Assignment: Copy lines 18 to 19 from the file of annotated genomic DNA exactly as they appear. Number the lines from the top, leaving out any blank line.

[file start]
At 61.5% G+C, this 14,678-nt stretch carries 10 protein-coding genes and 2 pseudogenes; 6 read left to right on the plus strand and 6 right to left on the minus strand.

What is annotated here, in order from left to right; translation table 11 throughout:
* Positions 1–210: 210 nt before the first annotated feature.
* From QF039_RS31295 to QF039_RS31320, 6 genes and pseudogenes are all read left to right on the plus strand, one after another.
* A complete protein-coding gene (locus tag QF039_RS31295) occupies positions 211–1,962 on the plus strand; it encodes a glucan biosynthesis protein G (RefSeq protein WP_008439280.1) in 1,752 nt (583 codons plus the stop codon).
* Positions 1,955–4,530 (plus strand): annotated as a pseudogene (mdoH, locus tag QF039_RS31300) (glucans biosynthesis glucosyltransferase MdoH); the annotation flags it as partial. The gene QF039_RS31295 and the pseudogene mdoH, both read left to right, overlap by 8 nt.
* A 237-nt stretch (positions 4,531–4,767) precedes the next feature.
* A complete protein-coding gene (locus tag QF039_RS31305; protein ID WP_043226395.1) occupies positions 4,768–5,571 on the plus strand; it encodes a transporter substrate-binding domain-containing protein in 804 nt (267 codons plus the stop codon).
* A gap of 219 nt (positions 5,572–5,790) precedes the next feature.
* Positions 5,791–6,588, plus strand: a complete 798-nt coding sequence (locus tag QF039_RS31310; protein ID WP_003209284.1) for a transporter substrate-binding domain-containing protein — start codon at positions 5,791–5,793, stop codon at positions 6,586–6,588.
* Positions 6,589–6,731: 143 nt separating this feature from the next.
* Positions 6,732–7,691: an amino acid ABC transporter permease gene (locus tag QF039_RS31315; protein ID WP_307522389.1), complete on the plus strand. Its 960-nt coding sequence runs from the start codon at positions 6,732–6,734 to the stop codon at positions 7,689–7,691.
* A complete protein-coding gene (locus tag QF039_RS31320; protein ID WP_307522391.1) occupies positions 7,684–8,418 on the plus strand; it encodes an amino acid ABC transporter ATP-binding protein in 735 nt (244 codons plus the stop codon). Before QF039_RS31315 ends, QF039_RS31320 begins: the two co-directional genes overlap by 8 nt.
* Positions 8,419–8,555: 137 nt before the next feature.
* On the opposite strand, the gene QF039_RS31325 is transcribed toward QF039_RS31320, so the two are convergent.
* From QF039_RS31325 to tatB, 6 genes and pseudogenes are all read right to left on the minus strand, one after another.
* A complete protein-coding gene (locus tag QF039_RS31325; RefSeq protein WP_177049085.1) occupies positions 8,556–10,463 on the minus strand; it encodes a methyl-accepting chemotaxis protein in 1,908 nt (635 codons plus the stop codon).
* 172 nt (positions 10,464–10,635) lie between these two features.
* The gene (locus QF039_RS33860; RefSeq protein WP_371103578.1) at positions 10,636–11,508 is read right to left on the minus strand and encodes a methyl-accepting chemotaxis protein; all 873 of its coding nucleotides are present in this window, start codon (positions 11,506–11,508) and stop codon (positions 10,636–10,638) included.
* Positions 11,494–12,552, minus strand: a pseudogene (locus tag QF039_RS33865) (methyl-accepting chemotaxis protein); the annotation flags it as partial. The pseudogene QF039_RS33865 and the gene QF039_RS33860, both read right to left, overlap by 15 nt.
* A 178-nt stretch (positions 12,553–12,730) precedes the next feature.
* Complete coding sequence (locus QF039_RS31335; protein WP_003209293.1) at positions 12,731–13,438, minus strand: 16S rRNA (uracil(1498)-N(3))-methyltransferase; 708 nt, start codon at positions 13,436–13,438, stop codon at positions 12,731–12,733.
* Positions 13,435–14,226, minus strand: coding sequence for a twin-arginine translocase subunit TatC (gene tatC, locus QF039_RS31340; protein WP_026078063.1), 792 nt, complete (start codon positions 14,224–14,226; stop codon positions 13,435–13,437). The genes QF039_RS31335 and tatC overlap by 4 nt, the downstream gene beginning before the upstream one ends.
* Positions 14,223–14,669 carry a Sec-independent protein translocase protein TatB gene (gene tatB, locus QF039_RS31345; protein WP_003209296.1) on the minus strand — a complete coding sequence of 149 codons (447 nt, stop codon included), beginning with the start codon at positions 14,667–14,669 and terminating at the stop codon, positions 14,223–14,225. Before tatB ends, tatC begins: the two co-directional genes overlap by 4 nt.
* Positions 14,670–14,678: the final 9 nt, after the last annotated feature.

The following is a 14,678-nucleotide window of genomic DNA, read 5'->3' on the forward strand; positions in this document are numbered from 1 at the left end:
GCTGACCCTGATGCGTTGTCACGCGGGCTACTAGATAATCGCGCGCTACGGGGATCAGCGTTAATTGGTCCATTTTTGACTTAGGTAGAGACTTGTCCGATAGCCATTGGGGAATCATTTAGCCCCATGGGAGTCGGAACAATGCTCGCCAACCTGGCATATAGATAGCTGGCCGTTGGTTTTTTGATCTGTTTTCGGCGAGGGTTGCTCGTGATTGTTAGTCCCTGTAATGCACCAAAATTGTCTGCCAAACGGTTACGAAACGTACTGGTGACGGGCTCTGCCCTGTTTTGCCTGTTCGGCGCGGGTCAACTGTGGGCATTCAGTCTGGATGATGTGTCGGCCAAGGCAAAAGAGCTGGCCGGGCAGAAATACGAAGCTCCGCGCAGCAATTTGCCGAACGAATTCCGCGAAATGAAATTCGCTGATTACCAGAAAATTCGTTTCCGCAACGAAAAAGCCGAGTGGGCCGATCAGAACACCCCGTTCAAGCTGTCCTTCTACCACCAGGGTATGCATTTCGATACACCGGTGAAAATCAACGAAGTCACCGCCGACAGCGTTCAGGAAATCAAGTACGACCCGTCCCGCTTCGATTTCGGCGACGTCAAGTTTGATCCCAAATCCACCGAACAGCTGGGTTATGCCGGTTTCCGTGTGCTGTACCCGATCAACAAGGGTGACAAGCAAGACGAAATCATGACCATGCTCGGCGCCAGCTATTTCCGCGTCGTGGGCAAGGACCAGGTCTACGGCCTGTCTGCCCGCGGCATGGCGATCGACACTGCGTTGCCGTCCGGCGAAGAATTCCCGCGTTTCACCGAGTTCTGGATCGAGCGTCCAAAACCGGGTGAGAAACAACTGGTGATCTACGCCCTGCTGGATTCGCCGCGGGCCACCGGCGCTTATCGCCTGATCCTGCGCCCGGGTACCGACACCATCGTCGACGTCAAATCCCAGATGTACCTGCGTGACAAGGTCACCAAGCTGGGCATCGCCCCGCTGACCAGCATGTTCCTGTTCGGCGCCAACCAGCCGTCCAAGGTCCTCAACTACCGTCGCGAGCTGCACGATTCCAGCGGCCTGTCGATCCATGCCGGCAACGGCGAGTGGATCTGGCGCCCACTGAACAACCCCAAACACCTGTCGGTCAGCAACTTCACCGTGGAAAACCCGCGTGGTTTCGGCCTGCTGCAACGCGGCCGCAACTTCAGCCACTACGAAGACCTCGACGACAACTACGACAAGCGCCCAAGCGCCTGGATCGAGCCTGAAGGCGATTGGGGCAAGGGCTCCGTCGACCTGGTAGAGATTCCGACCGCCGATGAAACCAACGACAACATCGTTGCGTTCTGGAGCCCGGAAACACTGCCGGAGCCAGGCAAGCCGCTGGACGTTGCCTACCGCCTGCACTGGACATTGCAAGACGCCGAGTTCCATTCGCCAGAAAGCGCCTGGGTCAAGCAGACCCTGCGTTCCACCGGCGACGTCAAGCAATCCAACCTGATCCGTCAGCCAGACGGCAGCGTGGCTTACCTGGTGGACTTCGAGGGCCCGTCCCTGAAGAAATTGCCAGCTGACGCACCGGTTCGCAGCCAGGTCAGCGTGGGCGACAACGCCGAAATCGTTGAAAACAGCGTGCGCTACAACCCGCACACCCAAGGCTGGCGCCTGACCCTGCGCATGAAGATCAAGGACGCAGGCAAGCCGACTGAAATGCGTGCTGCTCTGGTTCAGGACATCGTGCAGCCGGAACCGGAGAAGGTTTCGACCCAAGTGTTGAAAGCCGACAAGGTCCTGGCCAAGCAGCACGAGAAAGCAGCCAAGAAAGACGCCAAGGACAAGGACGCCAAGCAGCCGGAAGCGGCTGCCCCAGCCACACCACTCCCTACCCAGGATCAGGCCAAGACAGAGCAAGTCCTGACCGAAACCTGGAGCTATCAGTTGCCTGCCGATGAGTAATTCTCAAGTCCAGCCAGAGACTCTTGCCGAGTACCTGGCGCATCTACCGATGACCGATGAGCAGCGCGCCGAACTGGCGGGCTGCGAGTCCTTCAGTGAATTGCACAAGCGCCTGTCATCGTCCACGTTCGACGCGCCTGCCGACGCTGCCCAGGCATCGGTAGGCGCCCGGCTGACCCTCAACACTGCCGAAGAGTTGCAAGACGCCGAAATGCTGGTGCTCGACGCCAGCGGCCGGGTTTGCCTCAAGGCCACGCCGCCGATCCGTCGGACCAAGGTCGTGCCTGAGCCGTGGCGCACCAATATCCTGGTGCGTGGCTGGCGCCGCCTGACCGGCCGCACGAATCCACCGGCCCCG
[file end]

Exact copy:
* 172 nt (positions 10,464–10,635) lie between these two features.
* The gene (locus QF039_RS33860; RefSeq protein WP_371103578.1) at positions 10,636–11,508 is read right to left on the minus strand and encodes a methyl-accepting chemotaxis protein; all 873 of its coding nucleotides are present in this window, start codon (positions 11,506–11,508) and stop codon (positions 10,636–10,638) included.